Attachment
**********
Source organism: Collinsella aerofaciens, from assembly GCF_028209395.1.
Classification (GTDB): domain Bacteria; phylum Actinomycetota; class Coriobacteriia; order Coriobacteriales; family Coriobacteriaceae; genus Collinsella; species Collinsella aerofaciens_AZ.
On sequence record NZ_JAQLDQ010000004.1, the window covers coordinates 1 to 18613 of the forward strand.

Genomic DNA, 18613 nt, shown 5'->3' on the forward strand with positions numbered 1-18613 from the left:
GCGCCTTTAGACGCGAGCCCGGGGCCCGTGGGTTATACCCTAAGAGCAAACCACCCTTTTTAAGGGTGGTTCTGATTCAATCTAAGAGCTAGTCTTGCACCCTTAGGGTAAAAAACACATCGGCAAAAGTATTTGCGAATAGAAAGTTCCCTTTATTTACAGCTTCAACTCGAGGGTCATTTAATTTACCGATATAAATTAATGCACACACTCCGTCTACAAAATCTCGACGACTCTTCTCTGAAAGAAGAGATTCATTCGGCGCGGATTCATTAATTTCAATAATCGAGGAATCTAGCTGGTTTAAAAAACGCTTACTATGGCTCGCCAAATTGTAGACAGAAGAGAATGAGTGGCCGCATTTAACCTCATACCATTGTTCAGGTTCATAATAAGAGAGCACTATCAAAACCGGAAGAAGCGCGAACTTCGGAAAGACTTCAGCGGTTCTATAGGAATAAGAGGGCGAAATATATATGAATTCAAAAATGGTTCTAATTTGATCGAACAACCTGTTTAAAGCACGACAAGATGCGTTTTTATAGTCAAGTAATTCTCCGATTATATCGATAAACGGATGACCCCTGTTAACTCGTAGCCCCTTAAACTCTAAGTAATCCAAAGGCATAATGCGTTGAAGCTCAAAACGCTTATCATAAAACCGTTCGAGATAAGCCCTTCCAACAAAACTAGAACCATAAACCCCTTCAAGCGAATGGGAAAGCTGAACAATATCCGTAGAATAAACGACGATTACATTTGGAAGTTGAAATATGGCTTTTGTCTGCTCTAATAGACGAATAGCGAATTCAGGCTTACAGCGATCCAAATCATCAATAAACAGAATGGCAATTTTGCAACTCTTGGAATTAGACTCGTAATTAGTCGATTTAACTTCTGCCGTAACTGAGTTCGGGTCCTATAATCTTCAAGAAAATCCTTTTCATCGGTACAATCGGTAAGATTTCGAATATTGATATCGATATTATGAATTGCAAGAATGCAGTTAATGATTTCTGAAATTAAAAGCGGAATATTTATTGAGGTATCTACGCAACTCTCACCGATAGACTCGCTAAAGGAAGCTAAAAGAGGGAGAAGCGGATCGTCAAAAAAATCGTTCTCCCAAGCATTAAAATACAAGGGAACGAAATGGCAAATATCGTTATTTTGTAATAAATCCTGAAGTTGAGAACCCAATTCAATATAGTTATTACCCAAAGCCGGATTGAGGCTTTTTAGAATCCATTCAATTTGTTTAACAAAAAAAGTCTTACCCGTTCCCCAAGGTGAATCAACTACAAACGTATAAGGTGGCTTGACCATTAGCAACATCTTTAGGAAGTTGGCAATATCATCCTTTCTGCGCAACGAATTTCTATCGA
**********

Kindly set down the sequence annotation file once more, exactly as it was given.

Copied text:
Source organism: Collinsella aerofaciens, from assembly GCF_028209395.1.
Classification (GTDB): domain Bacteria; phylum Actinomycetota; class Coriobacteriia; order Coriobacteriales; family Coriobacteriaceae; genus Collinsella; species Collinsella aerofaciens_AZ.
On sequence record NZ_JAQLDQ010000004.1, the window covers coordinates 1 to 18613 of the forward strand.

Genomic DNA, 18613 nt, shown 5'->3' on the forward strand with positions numbered 1-18613 from the left:
GCGCCTTTAGACGCGAGCCCGGGGCCCGTGGGTTATACCCTAAGAGCAAACCACCCTTTTTAAGGGTGGTTCTGATTCAATCTAAGAGCTAGTCTTGCACCCTTAGGGTAAAAAACACATCGGCAAAAGTATTTGCGAATAGAAAGTTCCCTTTATTTACAGCTTCAACTCGAGGGTCATTTAATTTACCGATATAAATTAATGCACACACTCCGTCTACAAAATCTCGACGACTCTTCTCTGAAAGAAGAGATTCATTCGGCGCGGATTCATTAATTTCAATAATCGAGGAATCTAGCTGGTTTAAAAAACGCTTACTATGGCTCGCCAAATTGTAGACAGAAGAGAATGAGTGGCCGCATTTAACCTCATACCATTGTTCAGGTTCATAATAAGAGAGCACTATCAAAACCGGAAGAAGCGCGAACTTCGGAAAGACTTCAGCGGTTCTATAGGAATAAGAGGGCGAAATATATATGAATTCAAAAATGGTTCTAATTTGATCGAACAACCTGTTTAAAGCACGACAAGATGCGTTTTTATAGTCAAGTAATTCTCCGATTATATCGATAAACGGATGACCCCTGTTAACTCGTAGCCCCTTAAACTCTAAGTAATCCAAAGGCATAATGCGTTGAAGCTCAAAACGCTTATCATAAAACCGTTCGAGATAAGCCCTTCCAACAAAACTAGAACCATAAACCCCTTCAAGCGAATGGGAAAGCTGAACAATATCCGTAGAATAAACGACGATTACATTTGGAAGTTGAAATATGGCTTTTGTCTGCTCTAATAGACGAATAGCGAATTCAGGCTTACAGCGATCCAAATCATCAATAAACAGAATGGCAATTTTGCAACTCTTGGAATTAGACTCGTAATTAGTCGATTTAACTTCTGCCGTAACTGAGTTCGGGTCCTATAATCTTCAAGAAAATCCTTTTCATCGGTACAATCGGTAAGATTTCGAATATTGATATCGATATTATGAATTGCAAGAATGCAGTTAATGATTTCTGAAATTAAAAGCGGAATATTTATTGAGGTATCTACGCAACTCTCACCGATAGACTCGCTAAAGGAAGCTAAAAGAGGGAGAAGCGGATCGTCAAAAAAATCGTTCTCCCAAGCATTAAAATACAAGGGAACGAAATGGCAAATATCGTTATTTTGTAATAAATCCTGAAGTTGAGAACCCAATTCAATATAGTTATTACCCAAAGCCGGATTGAGGCTTTTTAGAATCCATTCAATTTGTTTAACAAAAAAAGTCTTACCCGTTCCCCAAGGTGAATCAACTACAAACGTATAAGGTGGCTTGACCATTAGCAACATCTTTAGGAAGTTGGCAATATCATCCTTTCTGCGCAACGAATTTCTATCGA